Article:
What can youth learn through interviews with older adults? How does immigration status affect the lives of youth and their parents? Can we better design towns and cities to meet the needs of children and senior citizens? How is the opioid epidemic affecting the well-being of children and teens?
These were among the questions discussed by Cornell faculty experts, Cornell Cooperative Extension county leaders, 4-H educators and community partners at the eighth annual Youth Development Research Update, May 30-31 in Ithaca. The event is sponsored by the Program for Research on Youth Development and Engagement (PRYDE) in the Bronfenbrenner Center for Translational Research (BCTR), College of Human Ecology.
This year’s conference, “Multi-Generational Approaches to Youth Development,” focused on research and programs that reach across generations.
“The idea is to connect people who are leading and running programs in the communities with faculty so they can apply cutting-edge research to their programs,” said Jen Agans, conference organizer and assistant director of PRYDE, which sponsored the conference. “We also plan time in the conference for practitioners, who know so much about their communities, to share their knowledge with researchers.”
A prime example of this collaboration is the program Building a Community Legacy Together (BCLT). The idea began when Karl Pillemer, a gerontologist and BCTR director, began working on a book to capture the wisdom of senior citizens. Pillemer and his research assistants were incredibly moved by their interviews and wondered if they could provide the same experience to youth participating in 4-H.
Researchers for the book worked with 4-H leaders to develop a program that trains youth to conduct interviews with senior citizens from their community. After youth interview the elders, they organize the lessons they learned and create a presentation to share with their community.
Early results found the program promotes respect toward elders and combats the problem of ageism. Youth also learn valuable skills, such as interviewing and research techniques, and make meaningful connections with older member of their communities.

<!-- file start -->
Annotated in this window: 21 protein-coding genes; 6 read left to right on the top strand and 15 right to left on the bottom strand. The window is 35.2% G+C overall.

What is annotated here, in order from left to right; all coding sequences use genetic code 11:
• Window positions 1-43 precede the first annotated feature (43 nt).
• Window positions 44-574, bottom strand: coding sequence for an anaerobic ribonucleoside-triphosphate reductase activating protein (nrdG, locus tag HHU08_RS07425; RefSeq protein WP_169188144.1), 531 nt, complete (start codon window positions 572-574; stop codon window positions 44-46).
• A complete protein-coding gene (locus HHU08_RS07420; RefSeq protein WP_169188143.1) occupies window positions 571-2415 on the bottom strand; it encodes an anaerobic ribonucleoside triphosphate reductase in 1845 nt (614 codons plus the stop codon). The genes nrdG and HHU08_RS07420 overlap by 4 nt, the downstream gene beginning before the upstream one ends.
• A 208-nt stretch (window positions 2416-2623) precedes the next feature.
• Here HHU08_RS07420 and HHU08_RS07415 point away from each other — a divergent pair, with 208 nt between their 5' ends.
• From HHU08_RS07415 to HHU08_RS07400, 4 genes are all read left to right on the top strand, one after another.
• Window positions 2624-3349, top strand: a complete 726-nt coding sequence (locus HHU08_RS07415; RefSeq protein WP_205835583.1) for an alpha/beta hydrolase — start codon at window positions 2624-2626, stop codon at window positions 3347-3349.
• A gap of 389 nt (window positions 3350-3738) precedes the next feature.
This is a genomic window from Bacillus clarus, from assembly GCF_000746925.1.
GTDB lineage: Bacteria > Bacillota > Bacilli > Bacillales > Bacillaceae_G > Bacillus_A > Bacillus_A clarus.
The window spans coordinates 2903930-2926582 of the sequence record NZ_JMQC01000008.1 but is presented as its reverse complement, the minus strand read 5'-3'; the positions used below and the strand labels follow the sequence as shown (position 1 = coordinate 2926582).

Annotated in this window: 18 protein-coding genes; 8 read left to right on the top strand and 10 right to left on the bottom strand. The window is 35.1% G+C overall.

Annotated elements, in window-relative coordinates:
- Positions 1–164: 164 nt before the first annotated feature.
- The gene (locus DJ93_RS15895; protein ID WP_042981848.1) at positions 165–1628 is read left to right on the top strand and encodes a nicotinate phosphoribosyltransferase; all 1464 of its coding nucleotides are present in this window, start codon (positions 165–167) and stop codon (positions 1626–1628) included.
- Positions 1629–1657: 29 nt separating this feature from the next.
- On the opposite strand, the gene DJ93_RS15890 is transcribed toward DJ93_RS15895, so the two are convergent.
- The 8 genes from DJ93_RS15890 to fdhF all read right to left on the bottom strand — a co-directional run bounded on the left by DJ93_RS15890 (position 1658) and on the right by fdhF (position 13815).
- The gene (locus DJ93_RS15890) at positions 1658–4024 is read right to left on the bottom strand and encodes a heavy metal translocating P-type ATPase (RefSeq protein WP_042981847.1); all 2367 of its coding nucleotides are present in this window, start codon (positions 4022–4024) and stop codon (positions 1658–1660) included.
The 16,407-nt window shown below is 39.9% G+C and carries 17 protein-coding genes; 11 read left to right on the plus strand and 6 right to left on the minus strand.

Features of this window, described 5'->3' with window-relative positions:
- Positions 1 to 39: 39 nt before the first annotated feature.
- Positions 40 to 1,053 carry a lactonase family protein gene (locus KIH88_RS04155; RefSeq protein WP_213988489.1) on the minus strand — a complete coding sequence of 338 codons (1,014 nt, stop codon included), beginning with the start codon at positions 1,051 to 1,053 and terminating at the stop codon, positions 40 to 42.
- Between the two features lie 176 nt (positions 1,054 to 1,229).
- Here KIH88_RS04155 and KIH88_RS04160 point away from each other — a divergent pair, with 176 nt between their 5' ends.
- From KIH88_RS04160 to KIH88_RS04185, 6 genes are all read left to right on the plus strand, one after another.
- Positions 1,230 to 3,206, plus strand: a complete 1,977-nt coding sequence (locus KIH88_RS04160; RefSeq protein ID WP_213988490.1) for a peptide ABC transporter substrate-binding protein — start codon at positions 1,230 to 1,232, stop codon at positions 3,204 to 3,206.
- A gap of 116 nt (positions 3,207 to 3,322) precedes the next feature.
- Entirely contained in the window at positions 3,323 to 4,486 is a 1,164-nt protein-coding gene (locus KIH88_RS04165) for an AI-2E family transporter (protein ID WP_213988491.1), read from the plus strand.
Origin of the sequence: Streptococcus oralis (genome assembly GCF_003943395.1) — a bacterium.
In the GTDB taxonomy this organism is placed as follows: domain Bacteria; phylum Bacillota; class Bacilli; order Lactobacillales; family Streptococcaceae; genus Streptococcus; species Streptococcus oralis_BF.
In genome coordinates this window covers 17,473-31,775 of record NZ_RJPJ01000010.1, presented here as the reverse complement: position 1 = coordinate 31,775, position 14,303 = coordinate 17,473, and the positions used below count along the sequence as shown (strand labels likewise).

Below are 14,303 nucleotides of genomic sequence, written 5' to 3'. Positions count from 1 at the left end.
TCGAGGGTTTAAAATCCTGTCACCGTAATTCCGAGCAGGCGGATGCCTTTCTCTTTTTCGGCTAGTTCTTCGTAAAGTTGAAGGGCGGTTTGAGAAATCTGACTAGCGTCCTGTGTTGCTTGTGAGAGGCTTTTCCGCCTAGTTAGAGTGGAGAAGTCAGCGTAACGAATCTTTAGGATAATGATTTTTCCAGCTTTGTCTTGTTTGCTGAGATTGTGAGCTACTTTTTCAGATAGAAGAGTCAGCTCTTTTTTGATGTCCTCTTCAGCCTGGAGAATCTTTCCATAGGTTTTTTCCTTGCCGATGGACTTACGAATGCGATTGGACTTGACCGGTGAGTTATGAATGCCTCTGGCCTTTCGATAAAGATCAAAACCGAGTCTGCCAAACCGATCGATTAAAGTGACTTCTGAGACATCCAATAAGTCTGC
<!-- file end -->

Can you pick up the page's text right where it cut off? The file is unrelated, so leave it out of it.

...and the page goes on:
To date, 150 youths in New York state have participated in the program, and 4-H leaders are in the process of adding it to the national 4-H curriculum.
“Partnering with CCE educators to implement this program is exactly what translational research is all about,” said Leslie Shultz, a BCTR researcher who helped launch BCLT. “The program’s success was, in part, based on our ability to work together and adapt the program to the individual needs of each implementation team. While the core curriculum was maintained, we were able to stretch and mold the program in consideration of each community’s specific population, interests and structural resources.”
Other researchers presented on a wide variety of topics. Matthew Hall, associate professor of policy analysis and management, discussed his research showing that undocumented students are less likely to graduate from high school and enroll in college due to their immigration status.
Mildred Warner, professor of city and regional planning, talked about how city planners can make decisions about parks and recreation, neighborhood design and transportation that benefit children and older adults, and ultimately result in social and economic benefits for the community.
And Laura Tach, associate professor of policy analysis and management, discussed a new program called Cornell Project 2Gen that supports research, policy development and practice that address the needs of vulnerable children and their parents.
Stephanie Graf, CCE youth and family community program leader in Jefferson County, presented about her role in implementing BCLT – the program that teaches youth to interview elders – in her community.
“The connections between researchers and the Cooperative Extension practitioners in the field are stronger than they’ve ever been,” she said.
The conference helped practitioners to understand the data behind the work they do, she said. “We all know that children growing up in low-income families don’t have the same capacity to do well in school compared to children with higher socio-economic status,” she said. “But we learned about the data behind that.”
Sheri Hall is a freelance writer.